Concluding her talk, Majewski stated that in this current crisis, problems needed to be identified and solved on a local level, and not on the European level alone. However, the discourse about the pressing political and economic problems in Greece made the lack of common European ideas obvious. Majewski expressed her hope, that the crisis could function as a starting point to for an open dialogue and help foster a greater consensus.

Engaging a civil society on a European level

During the second day, the participants were split into three groups. In the workshop session, they produced definitions of civil society, assessed the role of civil society in their countries and analyzed how civil society could be engaged on a European level. Working from their respective experiences, they concluded that civil society was an important bridge between society and politics and saw its strength in providing help in areas, where the state failed to act. All groups underlined the importance of the individual commitment in associations and clubs to a functioning civil society.

Comparing the German and Greek example, however, showed a different situation of civil society in both countries, as the economic and social position was challenging for Greek civil society and hindered its efforts. The silver lining, as was expressed by all groups, was the raised awareness within the Greek public that help was needed, and that necessity became a motivational factor for civic actors to become more involved.

Regarding the question of engaging a civil society on a European level, the participants stated that it was desirable to become active on a European level. Opposed to nationally-oriented civil society, a unifying factor could be shared values and a non-monetary form of solidarity between the countries. However, this form of cooperation could not be forced and presented a process rather than a short-term project.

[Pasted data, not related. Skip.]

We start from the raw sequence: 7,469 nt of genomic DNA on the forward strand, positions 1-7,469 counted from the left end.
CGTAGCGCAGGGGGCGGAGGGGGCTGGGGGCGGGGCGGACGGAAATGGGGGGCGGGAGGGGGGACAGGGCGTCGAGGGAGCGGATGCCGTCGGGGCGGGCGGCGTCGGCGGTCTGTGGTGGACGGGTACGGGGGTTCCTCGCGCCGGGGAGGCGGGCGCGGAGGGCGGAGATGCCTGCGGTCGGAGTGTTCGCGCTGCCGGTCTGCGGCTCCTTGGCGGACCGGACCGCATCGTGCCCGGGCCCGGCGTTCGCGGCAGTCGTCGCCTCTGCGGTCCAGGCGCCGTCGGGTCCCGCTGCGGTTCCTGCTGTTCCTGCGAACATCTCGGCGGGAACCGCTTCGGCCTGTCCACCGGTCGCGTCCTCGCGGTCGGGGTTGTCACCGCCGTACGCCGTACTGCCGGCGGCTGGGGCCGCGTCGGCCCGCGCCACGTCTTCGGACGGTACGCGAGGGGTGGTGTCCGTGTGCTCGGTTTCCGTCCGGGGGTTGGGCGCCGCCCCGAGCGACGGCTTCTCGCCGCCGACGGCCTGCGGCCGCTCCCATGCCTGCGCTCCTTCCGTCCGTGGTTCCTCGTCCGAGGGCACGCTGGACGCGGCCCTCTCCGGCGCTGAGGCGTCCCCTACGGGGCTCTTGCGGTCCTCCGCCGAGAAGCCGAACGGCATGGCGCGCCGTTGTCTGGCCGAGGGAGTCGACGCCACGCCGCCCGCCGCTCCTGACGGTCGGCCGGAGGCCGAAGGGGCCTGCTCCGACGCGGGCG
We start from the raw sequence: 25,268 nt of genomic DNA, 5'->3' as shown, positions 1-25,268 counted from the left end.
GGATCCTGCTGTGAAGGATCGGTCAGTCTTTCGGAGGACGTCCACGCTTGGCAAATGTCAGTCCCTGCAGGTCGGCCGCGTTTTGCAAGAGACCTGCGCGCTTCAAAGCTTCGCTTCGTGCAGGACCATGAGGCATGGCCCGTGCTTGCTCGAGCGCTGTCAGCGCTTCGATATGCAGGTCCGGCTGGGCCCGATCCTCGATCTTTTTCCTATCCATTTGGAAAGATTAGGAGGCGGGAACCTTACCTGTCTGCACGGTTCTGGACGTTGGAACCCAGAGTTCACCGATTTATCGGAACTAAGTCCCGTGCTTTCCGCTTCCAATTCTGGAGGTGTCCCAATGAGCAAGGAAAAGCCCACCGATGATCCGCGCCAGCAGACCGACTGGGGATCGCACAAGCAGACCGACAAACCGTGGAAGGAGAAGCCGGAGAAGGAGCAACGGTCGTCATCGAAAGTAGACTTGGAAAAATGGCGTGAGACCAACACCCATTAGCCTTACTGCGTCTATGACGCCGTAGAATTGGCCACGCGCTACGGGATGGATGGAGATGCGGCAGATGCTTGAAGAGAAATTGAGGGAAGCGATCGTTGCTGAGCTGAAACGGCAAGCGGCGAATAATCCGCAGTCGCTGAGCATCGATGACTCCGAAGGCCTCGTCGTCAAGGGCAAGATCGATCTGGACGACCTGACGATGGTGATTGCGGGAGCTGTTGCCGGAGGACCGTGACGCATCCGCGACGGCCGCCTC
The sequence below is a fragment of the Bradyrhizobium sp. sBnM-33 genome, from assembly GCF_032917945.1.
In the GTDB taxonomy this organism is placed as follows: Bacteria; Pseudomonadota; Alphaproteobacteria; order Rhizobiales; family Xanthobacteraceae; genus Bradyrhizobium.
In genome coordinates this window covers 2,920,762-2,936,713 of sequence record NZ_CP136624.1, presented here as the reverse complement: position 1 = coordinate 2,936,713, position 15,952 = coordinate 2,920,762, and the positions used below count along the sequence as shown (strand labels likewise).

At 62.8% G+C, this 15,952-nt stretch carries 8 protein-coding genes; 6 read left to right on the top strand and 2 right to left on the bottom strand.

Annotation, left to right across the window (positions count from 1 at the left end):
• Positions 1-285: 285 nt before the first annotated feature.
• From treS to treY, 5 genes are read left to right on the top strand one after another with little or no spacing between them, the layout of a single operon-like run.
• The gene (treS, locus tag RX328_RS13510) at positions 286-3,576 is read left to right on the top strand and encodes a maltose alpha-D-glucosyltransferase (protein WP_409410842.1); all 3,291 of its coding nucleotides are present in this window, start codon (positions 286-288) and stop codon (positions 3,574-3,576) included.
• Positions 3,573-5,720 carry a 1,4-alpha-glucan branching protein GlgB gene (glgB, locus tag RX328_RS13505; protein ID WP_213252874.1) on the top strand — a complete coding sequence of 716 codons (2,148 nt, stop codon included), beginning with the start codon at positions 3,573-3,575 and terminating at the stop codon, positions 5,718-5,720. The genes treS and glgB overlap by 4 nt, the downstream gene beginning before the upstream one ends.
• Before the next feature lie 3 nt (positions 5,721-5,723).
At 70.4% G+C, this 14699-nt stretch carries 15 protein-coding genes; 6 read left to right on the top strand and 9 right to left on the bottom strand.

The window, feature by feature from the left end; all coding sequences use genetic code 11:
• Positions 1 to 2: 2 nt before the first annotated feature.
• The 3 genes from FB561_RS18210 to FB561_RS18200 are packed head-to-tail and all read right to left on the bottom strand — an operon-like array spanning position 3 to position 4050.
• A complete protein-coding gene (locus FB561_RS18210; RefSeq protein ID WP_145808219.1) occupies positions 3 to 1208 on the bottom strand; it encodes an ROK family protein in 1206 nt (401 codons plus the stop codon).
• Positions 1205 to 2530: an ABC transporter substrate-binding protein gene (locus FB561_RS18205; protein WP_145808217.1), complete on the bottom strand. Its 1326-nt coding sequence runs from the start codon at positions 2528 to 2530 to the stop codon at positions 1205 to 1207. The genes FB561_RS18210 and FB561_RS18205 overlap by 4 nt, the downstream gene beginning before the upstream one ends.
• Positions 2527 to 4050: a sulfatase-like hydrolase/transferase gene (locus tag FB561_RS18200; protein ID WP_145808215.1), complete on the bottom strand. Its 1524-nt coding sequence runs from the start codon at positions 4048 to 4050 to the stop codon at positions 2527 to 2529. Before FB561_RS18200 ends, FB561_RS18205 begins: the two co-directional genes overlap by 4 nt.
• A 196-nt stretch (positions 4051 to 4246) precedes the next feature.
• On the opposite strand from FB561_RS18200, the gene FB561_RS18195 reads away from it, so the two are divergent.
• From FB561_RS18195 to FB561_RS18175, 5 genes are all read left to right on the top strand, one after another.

Before lunch, the participants produced a catalogue of tools to the most challenging issues that threaten European youths today: nationalism and youth unemployment.

Youth Exchange as a key tool

In order to overcome nationalism, the participants developed ideas for a bilateral youth exchange program. They viewed interaction between people from different countries as the key to reduce stereotypes and raise awareness for Europe. Furthermore, the exchange could function as an educational tool itself: Students who are undergoing vocational training could take part in exchange programs and benefit from their partners’ experience. Another proposition envisioned “Youth Ambassadors” that would promote exchange and encourage others to join in exchange programs as well. In their view, sharing one’s experience through the internet could function as a multiplying factor. Also, they underlined the necessity of education to overcome stereotypes. As one solution, they proposed that “European History” should be introduced into schools as a new subject, and be taught in addition to national history.

Youth Exchange was also seen as a key tool to combat youth unemployment. Internships in other European countries, exchange of experts and students could lead to better language skills and more practical experience. Furthermore, the groups stressed the idea of self-entrepreneurship and saw alternative forms of work necessary, in order to reduce youth unemployment. Projects for youth by youth (cultural festivals) or community projects (watch houses and repair cafés) could produce value within the communities and prove the creative potential of youths.